Now, if our genes our further apart and the crossover occurs at the same region of the chromosome:

G-------G---
X
------------

Each chromosome after the crossover will contain only one of the genes of interest. In other words, the genes did not crossover together. They are not linked.

If our genes started on two different chromosomes, they are more likely to recombine back onto the same chromosome when they are further apart on the chromosomes. In other words, the further apart two genes are on homologous chromosomes (shown below), the more likely they are to recombine.

--G--------------

--------------G--

will recombine more than


--G--------------
-----G-----------
 

Revilla

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No, it is not a typo. Imagine that G represents a gene of interest, and any - represents genes on a chromosome we don't care about.

If our genes are positioned on the chromosome as shown, and two chromosomes crossover at X, then our genes near each other are likely to crossover together. In other words they are linked:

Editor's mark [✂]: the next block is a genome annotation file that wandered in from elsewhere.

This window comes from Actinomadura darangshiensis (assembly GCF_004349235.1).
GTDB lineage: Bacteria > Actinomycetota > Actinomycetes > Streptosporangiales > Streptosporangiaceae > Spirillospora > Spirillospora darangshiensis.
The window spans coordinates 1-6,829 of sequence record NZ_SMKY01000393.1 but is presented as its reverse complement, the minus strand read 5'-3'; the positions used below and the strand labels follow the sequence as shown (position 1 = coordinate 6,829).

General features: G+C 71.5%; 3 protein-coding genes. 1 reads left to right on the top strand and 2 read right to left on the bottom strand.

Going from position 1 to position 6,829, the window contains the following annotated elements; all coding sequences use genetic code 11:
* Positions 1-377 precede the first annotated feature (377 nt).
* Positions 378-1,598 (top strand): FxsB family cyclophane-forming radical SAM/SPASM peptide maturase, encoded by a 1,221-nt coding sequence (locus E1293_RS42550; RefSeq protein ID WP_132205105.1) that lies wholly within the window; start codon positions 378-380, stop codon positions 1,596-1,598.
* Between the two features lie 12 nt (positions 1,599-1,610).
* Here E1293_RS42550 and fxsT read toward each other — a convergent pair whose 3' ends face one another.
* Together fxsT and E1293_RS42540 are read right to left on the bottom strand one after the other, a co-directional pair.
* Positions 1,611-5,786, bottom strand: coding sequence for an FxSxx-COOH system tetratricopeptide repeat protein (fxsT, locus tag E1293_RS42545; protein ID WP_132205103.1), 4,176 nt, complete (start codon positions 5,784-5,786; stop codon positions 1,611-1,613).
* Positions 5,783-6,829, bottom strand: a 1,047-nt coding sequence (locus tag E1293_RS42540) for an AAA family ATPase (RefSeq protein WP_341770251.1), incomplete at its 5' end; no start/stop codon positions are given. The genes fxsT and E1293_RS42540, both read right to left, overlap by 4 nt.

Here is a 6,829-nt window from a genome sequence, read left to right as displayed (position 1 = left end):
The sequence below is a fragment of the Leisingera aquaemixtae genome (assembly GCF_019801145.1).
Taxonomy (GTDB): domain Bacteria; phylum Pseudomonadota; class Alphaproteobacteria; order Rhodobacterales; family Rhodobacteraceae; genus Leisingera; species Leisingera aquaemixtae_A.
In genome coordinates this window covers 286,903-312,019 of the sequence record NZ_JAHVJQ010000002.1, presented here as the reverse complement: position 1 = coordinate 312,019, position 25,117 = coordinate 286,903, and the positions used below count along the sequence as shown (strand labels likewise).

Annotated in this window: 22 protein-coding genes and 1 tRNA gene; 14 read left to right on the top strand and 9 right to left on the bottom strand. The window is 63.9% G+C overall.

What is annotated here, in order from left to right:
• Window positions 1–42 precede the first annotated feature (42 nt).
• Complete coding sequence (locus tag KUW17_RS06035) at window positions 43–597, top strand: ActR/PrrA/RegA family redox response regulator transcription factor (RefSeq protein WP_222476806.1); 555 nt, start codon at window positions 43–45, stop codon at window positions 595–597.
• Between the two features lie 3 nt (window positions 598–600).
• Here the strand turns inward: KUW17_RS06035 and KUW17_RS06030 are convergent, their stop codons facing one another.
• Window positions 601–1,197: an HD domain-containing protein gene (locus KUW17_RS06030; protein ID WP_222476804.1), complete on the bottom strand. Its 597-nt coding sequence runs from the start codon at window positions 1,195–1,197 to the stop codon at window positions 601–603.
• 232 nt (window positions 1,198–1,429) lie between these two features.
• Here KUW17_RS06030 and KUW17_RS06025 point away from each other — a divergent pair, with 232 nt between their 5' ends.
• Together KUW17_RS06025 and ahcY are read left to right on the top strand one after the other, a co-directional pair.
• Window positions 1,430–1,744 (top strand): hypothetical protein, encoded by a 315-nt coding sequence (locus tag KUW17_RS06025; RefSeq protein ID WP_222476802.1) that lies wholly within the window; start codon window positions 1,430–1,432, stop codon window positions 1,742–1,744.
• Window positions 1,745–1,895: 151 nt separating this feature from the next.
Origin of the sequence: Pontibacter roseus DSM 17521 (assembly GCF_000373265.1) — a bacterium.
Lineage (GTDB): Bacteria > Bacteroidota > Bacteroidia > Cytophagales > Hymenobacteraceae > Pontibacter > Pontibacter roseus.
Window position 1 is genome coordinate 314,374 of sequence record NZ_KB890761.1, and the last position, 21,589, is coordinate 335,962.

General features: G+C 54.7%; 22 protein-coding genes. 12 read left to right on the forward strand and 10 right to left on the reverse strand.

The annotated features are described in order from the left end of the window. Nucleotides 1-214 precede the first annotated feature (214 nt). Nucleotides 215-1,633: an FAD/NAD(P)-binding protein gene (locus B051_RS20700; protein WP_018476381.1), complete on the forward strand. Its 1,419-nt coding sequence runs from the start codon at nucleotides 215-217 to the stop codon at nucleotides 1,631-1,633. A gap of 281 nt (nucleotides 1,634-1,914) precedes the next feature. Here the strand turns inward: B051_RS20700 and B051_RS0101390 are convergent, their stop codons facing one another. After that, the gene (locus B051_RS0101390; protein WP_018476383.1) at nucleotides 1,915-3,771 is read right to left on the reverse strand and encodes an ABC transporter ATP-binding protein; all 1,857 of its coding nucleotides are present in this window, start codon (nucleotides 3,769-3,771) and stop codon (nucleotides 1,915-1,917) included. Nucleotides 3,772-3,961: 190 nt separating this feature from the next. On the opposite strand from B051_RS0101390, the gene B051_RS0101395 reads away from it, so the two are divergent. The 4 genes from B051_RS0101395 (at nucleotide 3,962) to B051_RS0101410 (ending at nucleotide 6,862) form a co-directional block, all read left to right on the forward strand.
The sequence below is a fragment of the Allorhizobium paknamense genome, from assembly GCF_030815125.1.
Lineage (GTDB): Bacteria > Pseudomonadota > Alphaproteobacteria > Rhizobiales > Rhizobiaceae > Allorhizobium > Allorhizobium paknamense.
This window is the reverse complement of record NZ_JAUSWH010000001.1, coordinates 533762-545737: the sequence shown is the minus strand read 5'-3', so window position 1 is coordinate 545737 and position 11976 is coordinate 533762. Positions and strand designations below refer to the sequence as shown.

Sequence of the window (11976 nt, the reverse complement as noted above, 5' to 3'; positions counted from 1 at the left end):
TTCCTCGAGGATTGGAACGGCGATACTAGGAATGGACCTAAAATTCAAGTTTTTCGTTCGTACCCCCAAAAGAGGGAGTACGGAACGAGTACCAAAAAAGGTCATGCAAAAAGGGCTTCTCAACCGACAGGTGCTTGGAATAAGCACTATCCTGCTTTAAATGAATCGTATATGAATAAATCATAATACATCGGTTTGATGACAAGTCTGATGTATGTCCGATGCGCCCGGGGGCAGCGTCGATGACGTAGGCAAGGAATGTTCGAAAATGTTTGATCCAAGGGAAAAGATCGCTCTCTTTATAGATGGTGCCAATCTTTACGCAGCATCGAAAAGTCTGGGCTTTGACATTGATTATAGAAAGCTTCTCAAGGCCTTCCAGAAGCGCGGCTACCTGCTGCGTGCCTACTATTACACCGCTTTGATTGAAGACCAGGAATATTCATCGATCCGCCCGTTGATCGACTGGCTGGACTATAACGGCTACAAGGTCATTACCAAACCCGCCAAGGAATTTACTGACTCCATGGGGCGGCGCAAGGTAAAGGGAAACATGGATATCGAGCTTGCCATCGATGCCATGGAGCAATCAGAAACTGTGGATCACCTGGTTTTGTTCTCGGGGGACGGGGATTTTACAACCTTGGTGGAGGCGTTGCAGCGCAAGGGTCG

G-G---------
X
-------------

Now, if our genes our further apart and the crossover occurs at the same region of the chromosome:

G-------G---
X
------------

Each chromosome after the crossover will contain only one of the genes of interest. In other words, the genes did not crossover together. They are not linked.

If our genes started on two different chromosomes, they are more likely to recombine back onto the same chromosome when they are further apart on the chromosomes. In other words, the further apart two genes are on homologous chromosomes (shown below), the more likely they are to recombine.

--G--------------

--------------G--

will recombine more than


--G--------------
-----G-----------
That's kind of what I got when I read the text again. It's all about the way the question is asked I guess. Thanks everyone! Your explanations helped a great deal!
 

grikmok

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Everyone,

I have a question, what is a tetrad? 'XX' or 'XXXX'?


Thanks!
 

grikmok

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XX
Also referred to as 'bivalent'

That's what I thought, thanks for confirming.

I am confused then, on an EK 7th Ed. Lecture 2 question (#45) that says a germ cell in metaphase I should look like 'XXXX'. Why is that? Is it because 2N is represent as 4 chromosomes?